Kaplan said the car had a Chevrolet V-8 with factory Rochester fuel injection and a four-speed manual transmission. "GM helped with some technical advice, and I got that fuel injection figured out pretty quick. It was very reliable. I told Jim to keep that engine about 6,000 rpm, and it never broke. He is a very big, strong man and was tough on equipment. I swear he could break off a shifter." 

Kaplan said the hardest part of his job was to make sure Jeffords's seat was low and far back enough in the body so he could fit. "He was about 6 feet 3 inches tall, at least, and I had to work that seat for him." Kaplan said Jeffords's abilities as a driver were irreproachable. "His best attribute was his desire to win. As a driver, second place wasn't tolerable for him."

In 1961, this car was sold by Nickey Chevrolet to Bob Spooner, who raced it extensively, and it was eventually sold to Chip Miller, who at the time did not realize the historical significance of the car, Stephani said.

Lance Miller tells this story about how his dad acquired the famous car: "It sat all weekend at the very first Carlisle event in 1974. It had a $1,000 price tag on it, and nobody wanted it. On the final day of the event, Ken Heckert and my father approached the owner of the car and made an $800 offer. After they each put in $400, the old beater was theirs," Lance recalled. "They had no idea that car was the Purple People Eater."

Chip and Ken autocrossed the car a few times and then it was parked in the back of his body shop, where it was used as a lunch table for about 14 years. Enter Mike Philsbury. He noticed a roll bar on the Corvette and some other changes on the car, like an L-shaped windshield bracket, cut-out for side exhaust, latch on the hood and some remnants of purple paint.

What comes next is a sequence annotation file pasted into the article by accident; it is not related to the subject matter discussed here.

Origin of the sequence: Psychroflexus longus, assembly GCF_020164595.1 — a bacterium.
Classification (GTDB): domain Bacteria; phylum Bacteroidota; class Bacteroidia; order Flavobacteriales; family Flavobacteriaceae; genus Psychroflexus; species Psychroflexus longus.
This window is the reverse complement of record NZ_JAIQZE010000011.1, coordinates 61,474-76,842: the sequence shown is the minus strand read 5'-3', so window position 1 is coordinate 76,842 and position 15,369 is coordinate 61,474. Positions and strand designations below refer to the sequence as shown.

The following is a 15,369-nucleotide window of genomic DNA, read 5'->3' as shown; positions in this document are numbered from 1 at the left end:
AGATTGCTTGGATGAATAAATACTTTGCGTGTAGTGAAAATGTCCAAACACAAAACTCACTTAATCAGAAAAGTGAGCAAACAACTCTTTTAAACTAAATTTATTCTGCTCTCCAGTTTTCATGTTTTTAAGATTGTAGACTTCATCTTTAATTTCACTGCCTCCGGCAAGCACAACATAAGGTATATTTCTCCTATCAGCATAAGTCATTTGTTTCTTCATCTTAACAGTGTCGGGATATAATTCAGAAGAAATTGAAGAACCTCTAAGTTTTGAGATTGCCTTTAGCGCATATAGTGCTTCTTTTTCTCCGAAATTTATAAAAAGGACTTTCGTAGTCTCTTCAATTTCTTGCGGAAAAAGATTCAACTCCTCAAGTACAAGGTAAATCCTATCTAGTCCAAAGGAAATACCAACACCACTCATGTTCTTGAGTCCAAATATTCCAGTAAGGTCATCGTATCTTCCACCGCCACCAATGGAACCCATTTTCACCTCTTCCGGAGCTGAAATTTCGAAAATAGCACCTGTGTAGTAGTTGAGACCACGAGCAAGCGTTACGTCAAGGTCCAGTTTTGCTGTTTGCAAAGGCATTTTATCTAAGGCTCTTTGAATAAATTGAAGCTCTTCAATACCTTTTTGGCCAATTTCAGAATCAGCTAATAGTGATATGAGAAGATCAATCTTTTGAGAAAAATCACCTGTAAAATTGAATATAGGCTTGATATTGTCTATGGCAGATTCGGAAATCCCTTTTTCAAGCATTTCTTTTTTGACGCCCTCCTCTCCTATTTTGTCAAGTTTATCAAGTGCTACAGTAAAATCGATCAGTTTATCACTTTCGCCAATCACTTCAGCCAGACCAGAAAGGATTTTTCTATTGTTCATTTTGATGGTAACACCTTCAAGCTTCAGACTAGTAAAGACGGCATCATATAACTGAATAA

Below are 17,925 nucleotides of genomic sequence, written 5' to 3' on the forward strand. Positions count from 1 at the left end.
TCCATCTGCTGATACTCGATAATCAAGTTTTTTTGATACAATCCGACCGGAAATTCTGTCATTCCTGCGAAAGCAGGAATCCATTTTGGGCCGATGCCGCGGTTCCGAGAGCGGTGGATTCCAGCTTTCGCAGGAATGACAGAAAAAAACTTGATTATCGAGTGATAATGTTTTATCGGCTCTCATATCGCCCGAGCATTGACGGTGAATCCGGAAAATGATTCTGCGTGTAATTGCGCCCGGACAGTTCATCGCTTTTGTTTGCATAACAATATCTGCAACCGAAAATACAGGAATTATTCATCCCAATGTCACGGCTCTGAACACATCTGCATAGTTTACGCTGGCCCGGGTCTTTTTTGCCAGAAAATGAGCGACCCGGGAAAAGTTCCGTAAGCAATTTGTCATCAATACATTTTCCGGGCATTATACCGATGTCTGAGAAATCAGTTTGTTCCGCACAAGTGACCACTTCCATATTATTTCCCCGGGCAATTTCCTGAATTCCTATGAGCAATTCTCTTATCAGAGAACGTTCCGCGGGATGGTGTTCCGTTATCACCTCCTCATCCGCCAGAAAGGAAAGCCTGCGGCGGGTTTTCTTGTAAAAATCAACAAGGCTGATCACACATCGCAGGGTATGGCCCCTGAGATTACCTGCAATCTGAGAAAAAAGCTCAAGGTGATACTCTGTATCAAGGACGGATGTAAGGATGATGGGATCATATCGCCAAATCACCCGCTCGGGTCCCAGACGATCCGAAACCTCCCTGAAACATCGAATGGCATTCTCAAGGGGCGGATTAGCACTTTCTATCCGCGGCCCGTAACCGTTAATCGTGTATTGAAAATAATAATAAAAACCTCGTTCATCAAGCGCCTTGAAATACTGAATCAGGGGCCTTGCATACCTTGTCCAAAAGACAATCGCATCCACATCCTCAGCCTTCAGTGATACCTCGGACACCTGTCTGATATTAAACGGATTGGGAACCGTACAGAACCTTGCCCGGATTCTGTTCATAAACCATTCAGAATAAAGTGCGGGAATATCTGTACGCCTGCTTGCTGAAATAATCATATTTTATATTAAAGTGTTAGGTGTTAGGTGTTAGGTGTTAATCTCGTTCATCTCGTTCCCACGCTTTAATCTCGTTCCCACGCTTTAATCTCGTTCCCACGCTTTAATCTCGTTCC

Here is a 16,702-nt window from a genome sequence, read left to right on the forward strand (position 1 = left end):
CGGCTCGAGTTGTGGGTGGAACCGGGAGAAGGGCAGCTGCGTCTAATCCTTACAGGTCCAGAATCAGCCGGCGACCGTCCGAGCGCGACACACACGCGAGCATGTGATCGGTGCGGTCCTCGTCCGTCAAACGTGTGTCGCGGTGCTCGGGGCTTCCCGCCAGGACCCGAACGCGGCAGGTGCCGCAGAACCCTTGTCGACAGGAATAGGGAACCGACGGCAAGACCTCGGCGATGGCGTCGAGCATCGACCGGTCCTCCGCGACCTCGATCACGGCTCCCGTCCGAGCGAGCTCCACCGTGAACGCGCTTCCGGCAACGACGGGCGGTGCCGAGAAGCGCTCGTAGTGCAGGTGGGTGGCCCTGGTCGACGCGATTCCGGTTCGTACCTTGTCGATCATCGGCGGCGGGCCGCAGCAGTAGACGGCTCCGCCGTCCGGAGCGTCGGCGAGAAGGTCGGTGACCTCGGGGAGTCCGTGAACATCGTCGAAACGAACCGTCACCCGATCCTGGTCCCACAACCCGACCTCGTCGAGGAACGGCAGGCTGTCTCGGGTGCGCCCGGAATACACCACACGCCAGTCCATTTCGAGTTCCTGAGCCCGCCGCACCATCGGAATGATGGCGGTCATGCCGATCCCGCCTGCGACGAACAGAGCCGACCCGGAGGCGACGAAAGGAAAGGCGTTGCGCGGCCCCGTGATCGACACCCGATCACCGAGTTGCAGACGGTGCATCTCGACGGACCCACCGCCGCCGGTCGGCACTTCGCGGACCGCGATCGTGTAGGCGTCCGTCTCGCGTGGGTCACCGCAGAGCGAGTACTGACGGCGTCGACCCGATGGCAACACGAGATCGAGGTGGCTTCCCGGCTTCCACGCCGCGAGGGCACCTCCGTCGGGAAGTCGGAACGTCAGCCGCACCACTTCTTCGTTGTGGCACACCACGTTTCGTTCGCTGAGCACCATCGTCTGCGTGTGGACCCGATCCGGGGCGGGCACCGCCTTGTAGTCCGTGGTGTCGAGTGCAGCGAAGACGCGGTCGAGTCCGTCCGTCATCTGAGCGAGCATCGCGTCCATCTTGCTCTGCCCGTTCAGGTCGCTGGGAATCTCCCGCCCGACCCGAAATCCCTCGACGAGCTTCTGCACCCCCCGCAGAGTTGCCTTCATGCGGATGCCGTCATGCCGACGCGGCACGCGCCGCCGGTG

After some research, Ken and Chip learned it was, indeed, the Purple People Eater. Under the hood remained the correct, 290hp fuel-injected V-8. Upon learning what they had, Ken tore into the car and restored it. About five years later, Chip offered to buy Ken's half of the car back. Chip then had the car restored again.

It was recently shown at the Nickey Reunion at Road America and took first in class at Elkhart Lake. The car has won an American Heritage Award and was displayed in 2002 at the Monterey Historics, where Chip drove Jeffords, in the passenger seat, around the track.

Saturday, March 8, 2014

2014 Corvette's Price Rises $2,000

If you have already ordered your Corvette Stingray you are safe from the price jack, but if you have been sitting back and waiting for the right moment you can now expect to pay an extra $2,000 for the good looking, great selling sportscar.